As The Deep Dish reported about 10 days ago, the Canadian Province of Manitoba has named a lake after Blackhawks captain Jonathan Toews. While many found this honor to be either exciting or strange, the Vancouver Sun reports that one mother of a fallen soldier in Manitoba found it rather disturbing. According to Dwight MacAulay, chief of protocol for the government of Manitoba:â†µ
While most Manitoba lakes are named for war casualties, the tribute to Toews is not unheard of.â†µ
Virtually all of our lakes are named after casualties of war from the Province of Manitoba, from World War I through the Afghan War. The premier has the discretion to also name lakes for other people. There are very few living people that have lakes named after them. The Province of Manitoba, in 2002, had Queen Elizabeth visit and we named lakes after each six of her grandchildren. And now we’re naming one for Jonathan.â†µ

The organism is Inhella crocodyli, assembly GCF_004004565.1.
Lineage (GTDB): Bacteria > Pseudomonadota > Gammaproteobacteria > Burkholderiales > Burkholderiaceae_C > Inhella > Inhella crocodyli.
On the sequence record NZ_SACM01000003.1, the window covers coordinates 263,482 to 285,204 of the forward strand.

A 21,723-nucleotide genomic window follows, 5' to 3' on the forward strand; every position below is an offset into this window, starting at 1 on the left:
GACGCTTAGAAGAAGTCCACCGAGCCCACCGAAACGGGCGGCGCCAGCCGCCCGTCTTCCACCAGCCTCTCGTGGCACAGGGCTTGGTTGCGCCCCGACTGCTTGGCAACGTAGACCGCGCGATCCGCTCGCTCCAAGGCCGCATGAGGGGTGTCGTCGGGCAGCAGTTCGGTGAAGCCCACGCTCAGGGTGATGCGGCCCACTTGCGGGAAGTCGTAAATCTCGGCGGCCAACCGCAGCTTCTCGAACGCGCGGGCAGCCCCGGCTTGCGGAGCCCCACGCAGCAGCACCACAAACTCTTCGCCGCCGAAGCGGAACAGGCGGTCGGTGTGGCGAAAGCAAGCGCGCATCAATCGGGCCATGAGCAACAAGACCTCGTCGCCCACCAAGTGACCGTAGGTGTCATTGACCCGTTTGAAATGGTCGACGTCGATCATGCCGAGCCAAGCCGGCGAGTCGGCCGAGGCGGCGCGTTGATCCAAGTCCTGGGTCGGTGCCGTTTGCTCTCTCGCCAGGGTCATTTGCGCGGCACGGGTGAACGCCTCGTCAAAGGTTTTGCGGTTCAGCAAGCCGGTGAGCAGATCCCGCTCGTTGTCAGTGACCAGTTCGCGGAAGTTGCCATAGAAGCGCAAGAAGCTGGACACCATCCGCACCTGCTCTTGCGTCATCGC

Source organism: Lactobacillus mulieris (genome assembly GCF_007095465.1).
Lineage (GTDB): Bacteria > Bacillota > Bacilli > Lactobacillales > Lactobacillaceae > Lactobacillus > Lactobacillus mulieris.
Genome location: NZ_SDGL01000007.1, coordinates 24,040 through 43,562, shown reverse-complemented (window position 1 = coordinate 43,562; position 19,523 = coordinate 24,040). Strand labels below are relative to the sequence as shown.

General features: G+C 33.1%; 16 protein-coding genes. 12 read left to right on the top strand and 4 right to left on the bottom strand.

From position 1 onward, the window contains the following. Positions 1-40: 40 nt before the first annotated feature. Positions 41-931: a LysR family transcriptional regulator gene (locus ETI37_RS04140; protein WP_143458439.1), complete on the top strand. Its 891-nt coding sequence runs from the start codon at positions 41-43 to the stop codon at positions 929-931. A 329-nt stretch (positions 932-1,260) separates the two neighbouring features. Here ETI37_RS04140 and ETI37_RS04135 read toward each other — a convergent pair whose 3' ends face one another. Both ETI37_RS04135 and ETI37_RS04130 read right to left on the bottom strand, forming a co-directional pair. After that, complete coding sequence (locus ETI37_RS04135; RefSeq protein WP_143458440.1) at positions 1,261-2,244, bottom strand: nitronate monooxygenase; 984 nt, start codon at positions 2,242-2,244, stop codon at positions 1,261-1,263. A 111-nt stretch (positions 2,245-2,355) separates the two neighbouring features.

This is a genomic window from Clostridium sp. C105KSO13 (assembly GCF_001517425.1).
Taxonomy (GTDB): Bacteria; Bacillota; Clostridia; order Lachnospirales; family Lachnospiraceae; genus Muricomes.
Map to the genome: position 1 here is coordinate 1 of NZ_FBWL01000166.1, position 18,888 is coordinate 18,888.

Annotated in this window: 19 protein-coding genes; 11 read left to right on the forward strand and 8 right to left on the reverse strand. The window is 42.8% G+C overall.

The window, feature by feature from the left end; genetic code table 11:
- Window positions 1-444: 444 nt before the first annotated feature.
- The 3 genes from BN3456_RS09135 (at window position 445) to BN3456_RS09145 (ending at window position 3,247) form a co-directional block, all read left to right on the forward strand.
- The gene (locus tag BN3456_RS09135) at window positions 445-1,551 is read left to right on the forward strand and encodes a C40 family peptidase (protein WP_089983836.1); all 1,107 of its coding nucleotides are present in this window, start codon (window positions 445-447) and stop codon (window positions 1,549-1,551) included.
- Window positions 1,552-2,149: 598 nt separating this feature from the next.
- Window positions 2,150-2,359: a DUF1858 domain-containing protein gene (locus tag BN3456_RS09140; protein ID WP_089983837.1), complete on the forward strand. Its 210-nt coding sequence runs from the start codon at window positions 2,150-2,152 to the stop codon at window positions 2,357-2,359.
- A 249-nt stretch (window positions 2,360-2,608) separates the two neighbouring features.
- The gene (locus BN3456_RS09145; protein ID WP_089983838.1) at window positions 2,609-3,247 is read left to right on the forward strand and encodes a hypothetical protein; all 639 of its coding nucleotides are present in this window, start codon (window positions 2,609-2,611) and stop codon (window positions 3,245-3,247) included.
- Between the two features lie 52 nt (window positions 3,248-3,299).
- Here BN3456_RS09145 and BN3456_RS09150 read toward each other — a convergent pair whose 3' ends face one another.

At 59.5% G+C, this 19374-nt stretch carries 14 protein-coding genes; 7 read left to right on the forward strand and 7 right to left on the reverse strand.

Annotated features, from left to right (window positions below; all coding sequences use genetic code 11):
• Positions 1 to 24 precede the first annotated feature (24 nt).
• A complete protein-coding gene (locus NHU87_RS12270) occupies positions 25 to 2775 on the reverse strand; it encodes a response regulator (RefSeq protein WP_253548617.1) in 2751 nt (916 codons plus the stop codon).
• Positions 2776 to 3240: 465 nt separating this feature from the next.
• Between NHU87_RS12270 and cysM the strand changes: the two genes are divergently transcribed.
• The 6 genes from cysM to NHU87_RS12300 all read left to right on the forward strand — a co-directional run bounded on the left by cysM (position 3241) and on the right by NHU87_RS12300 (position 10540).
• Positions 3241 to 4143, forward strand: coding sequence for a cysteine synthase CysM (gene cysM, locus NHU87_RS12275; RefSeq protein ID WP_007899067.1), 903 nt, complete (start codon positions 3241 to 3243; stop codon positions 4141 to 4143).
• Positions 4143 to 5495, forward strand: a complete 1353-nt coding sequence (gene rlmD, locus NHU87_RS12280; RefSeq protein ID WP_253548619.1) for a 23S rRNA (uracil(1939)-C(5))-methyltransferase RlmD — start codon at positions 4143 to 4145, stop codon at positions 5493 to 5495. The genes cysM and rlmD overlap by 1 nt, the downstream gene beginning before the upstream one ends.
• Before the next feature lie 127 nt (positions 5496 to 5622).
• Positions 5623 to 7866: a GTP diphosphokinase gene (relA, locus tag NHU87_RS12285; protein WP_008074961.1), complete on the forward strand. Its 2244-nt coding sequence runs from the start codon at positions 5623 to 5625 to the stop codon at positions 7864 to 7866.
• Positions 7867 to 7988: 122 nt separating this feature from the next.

Taking exception to this honor was Shirley Seggie, who found this announcement an insult to the memory of her son and called it a “travesty.”â†µ
According to the article, Manitoba has a program called the Commemorative Names Project. It is dedicated to naming geographic features after fallen soldiers. Seggie’s son is one of the five soldies who will be honored in November.â†µ
Some of the controversy stems from the naming of the lake for Toews, some from those who say there is a mandated three-year waiting period before lakes can be named for people. But Manitoba has a history of not “going by the book.” In 2002, Queen Elizabeth named six of the lakes after her grandchildren as part of a golden jubilee tour.â†µ
There is a divide between those who think the honor is unjust and those who think the honor is well deserved.â†µ
It should be noted that there are approximately 100,000 lakes in Manitoba.